North Lanarkshire Council reverses decision to close sports and leisure centres

Labour leader announces U-turn after public backlash

The leader of North Lanarkshire Council, Councillor Jim Logue, has announced that the previous decision to close 39 sports and leisure facilities across the region has been rescinded. The move comes after a huge outcry from the public, sports clubs, community groups and some Labour councillors who opposed the plan.

Logue said that the council had taken the decision to protect these “important community assets”, despite the lack of support from the Scottish Government. He blamed the SNP for the council’s “dire” financial situation and accused them of failing to properly resource local government.

Plan would have affected libraries, pools and culture venues

The original plan, which was approved by the council’s policy and strategy committee on September 28, would have seen the closure of 39 facilities, including libraries, swimming pools, golf courses, football pitches and culture venues. The council claimed that the closures were necessary to save £3.4 million a year and to invest in new and improved facilities.

north lanarkshire council sports leisure facilities closure protest

However, the plan sparked a massive backlash from the affected communities, who argued that the closures would have a devastating impact on their health, wellbeing, education and social cohesion. Thousands of people signed petitions, planned protests and voiced their anger on social media.

Council banned comments on its posts amid ‘abuse’

The council faced such a strong reaction that it decided to ban comments on its social media posts, citing “abuse” towards councillors and staff. The council said that it would only allow comments on posts that were “positive and constructive”.

The council also defended its decision by saying that it had consulted with the public and stakeholders before making the plan. It said that it had received over 10,000 responses to its online survey and had held 12 public meetings across the region.

Some Labour councillors condemned their own party’s decision

The plan was not only opposed by the public, but also by some Labour councillors who broke ranks with their party and spoke out against the closures. One of them was Ayeshah Khan, the Labour councillor for Motherwell North, who said that her opposition to the plan went “unheard” and vowed to keep fighting for the facilities to remain open.

She posted a statement on Facebook, saying: “I am absolutely disgusted and ashamed of the decision made by my own party. I have been vocal in my opposition to these proposals from the very beginning and have made my views clear at every opportunity.”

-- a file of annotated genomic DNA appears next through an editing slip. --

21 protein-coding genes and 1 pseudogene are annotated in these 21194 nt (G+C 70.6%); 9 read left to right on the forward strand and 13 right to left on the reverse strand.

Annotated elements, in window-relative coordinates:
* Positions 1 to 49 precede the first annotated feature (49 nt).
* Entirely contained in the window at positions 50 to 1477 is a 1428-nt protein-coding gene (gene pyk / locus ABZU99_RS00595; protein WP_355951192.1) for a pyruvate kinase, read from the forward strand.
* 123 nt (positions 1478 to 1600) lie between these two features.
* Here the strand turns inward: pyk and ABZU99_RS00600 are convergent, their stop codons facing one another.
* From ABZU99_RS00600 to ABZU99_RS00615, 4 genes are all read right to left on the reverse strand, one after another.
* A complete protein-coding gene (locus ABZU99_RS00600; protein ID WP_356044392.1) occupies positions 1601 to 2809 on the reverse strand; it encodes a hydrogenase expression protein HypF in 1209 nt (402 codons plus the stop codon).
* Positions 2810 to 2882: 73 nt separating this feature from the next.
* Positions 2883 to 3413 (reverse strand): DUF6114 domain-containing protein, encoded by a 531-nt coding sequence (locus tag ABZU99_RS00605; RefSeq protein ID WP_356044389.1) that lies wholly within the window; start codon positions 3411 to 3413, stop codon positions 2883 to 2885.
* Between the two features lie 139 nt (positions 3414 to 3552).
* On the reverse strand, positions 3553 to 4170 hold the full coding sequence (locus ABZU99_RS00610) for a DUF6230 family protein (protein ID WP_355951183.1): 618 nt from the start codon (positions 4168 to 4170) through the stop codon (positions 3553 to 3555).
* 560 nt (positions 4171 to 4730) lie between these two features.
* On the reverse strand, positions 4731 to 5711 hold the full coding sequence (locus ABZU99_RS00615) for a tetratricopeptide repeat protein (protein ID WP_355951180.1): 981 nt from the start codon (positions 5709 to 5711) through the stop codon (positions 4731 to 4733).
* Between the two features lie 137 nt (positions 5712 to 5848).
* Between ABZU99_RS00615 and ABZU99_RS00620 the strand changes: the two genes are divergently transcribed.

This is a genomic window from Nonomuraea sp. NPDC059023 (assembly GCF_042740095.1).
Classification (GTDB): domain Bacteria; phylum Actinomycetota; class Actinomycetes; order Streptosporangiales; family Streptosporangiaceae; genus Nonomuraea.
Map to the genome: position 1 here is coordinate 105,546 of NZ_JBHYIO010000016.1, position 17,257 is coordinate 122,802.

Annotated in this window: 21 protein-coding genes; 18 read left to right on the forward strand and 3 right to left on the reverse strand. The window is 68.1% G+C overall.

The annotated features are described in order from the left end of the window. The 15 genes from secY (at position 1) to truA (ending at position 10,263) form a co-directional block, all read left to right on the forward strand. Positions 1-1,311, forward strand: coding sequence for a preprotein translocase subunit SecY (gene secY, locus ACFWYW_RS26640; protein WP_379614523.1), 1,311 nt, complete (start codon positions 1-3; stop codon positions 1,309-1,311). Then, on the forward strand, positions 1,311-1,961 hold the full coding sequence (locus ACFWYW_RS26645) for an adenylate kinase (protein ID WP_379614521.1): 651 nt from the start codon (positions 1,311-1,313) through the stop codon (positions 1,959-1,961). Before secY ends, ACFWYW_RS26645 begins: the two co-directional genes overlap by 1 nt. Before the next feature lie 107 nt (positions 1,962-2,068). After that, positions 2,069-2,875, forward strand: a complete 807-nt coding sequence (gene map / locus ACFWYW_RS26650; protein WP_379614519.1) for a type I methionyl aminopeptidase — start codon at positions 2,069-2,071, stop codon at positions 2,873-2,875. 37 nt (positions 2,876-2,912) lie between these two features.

SNP group leader welcomed the U-turn but criticised the Labour administration

The SNP group leader on the council, Councillor Tracy Carragher, welcomed the U-turn by the Labour administration, but criticised them for “bulldozing ahead” with the cuts without giving full consideration to the alternative solution proposed by the SNP.

The SNP had suggested a “transformational change” programme that would have involved a review of the council’s assets, services and staffing, as well as a partnership approach with other organisations and the community. Carragher said that this would have allowed the council to save money and improve services without closing facilities.

What will happen next?

The U-turn by the council means that the 39 facilities will remain open for the duration of the council term, which ends in May 2024. However, the council’s financial situation remains uncertain and it is unclear how it will fund the maintenance and operation of these facilities in the long term.

The council said that it will continue to work on its “ambitious” plans to invest in new and improved facilities, such as the Ravenscraig Regional Sports Facility and the Motherwell Community Campus. It also said that it will seek more support from the Scottish Government and other partners to secure the future of sports and leisure services in North Lanarkshire.

By Ishan Crawford

Prior to the position, Ishan was senior vice president, strategy & development for Cumbernauld-media Company since April 2013. He joined the Company in 2004 and has served in several corporate developments, business development and strategic planning roles for three chief executives. During that time, he helped transform the Company from a traditional U.S. media conglomerate into a global digital subscription service, unified by the journalism and brand of Cumbernauld-media.

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